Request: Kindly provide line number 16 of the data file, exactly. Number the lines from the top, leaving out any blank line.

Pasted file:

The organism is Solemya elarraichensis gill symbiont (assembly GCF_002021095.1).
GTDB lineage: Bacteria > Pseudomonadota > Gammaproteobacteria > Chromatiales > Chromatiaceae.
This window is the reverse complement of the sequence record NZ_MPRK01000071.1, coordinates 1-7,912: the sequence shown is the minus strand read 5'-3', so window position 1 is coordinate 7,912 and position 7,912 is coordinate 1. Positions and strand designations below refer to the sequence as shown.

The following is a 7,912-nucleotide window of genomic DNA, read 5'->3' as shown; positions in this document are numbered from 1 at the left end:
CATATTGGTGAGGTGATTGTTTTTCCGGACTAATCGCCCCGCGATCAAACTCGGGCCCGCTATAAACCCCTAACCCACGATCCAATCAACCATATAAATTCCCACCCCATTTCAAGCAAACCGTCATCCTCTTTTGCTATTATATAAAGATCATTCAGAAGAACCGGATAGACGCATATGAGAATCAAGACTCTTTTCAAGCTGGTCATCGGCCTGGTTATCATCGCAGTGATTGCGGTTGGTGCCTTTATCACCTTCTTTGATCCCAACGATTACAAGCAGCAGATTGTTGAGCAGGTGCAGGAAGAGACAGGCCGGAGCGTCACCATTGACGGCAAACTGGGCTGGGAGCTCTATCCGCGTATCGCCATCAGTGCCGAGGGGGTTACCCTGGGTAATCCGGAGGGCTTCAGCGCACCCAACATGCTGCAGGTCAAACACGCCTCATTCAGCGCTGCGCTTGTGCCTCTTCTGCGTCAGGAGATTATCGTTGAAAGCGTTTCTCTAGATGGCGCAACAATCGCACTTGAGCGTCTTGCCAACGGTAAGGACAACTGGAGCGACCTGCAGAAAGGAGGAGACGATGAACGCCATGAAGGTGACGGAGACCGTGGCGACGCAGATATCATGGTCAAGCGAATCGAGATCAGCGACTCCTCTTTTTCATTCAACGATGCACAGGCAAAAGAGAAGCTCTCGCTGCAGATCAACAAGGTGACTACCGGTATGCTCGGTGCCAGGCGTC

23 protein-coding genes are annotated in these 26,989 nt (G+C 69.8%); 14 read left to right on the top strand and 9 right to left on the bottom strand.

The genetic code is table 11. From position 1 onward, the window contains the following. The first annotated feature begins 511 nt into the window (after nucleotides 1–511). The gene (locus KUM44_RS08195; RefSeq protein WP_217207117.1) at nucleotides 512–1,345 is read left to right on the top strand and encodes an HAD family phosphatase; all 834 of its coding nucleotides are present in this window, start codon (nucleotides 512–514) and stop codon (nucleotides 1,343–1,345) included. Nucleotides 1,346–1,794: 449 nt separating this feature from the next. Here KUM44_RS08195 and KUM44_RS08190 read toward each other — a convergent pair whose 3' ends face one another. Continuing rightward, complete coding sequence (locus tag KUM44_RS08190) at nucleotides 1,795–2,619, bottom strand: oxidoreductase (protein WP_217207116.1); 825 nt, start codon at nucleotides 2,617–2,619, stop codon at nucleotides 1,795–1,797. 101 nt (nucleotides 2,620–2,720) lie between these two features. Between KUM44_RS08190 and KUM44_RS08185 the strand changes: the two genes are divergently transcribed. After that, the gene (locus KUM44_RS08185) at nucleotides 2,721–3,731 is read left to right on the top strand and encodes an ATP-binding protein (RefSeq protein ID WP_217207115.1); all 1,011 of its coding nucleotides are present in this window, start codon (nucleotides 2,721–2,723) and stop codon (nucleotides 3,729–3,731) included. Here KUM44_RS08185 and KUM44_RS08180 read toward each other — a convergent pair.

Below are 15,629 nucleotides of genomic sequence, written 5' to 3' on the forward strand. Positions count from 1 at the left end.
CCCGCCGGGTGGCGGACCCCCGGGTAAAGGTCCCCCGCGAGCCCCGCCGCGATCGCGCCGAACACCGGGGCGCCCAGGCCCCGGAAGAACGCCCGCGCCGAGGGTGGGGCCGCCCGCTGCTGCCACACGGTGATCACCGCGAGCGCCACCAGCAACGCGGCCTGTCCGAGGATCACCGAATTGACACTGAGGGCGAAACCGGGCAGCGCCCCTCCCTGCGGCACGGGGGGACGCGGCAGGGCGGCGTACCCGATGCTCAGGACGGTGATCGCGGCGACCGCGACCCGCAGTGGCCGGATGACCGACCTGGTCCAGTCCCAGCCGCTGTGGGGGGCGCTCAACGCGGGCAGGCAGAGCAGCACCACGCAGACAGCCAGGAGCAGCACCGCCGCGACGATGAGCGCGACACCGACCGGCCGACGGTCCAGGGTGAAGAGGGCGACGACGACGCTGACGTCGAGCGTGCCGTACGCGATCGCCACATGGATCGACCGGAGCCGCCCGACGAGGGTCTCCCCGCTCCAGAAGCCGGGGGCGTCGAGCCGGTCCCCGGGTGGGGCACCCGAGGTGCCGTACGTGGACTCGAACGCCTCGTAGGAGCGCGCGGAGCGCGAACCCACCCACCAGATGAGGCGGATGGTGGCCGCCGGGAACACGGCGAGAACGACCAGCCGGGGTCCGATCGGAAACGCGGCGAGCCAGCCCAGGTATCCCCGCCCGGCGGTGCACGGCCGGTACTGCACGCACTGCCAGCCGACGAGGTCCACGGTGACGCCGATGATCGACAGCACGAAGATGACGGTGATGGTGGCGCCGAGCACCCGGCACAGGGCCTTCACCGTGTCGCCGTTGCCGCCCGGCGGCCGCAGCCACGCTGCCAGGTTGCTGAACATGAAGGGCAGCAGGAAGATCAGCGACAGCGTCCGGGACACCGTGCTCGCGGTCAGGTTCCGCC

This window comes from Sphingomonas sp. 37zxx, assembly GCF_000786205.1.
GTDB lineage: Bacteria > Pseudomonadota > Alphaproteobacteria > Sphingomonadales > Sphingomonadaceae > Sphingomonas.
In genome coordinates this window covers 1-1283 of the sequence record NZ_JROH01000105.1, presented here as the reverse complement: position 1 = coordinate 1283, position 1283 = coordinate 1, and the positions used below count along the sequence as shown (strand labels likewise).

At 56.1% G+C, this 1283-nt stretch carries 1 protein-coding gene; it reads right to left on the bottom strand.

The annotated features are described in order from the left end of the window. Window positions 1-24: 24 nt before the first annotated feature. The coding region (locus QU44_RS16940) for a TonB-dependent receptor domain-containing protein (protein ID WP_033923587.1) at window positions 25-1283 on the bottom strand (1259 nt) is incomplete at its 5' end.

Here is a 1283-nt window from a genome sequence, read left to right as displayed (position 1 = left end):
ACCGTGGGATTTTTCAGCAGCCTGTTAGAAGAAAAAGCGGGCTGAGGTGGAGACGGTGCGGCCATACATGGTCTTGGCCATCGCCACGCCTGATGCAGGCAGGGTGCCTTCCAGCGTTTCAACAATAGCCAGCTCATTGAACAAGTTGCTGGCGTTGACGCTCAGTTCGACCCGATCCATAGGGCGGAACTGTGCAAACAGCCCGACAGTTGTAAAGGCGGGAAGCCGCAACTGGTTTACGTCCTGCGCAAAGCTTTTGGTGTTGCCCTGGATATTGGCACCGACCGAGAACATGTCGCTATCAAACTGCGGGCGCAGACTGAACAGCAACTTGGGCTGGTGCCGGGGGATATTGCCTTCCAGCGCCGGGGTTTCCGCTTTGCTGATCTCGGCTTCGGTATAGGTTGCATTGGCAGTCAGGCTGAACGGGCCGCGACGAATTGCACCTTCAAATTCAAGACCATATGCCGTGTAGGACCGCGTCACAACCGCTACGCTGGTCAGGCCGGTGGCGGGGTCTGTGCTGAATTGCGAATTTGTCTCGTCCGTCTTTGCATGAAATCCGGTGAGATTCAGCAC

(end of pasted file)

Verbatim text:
ACCGTGGGATTTTTCAGCAGCCTGTTAGAAGAAAAAGCGGGCTGAGGTGGAGACGGTGCGGCCATACATGGTCTTGGCCATCGCCACGCCTGATGCAGGCAGGGTGCCTTCCAGCGTTTCAACAATAGCCAGCTCATTGAACAAGTTGCTGGCGTTGACGCTCAGTTCGACCCGATCCATAGGGCGGAACTGTGCAAACAGCCCGACAGTTGTAAAGGCGGGAAGCCGCAACTGGTTTACGTCCTGCGCAAAGCTTTTGGTGTTGCCCTGGATATTGGCACCGACCGAGAACATGTCGCTATCAAACTGCGGGCGCAGACTGAACAGCAACTTGGGCTGGTGCCGGGGGATATTGCCTTCCAGCGCCGGGGTTTCCGCTTTGCTGATCTCGGCTTCGGTATAGGTTGCATTGGCAGTCAGGCTGAACGGGCCGCGACGAATTGCACCTTCAAATTCAAGACCATATGCCGTGTAGGACCGCGTCACAACCGCTACGCTGGTCAGGCCGGTGGCGGGGTCTGTGCTGAATTGCGAATTTGTCTCGTCCGTCTTTGCATGAAATCCGGTGAGATTCAGCAC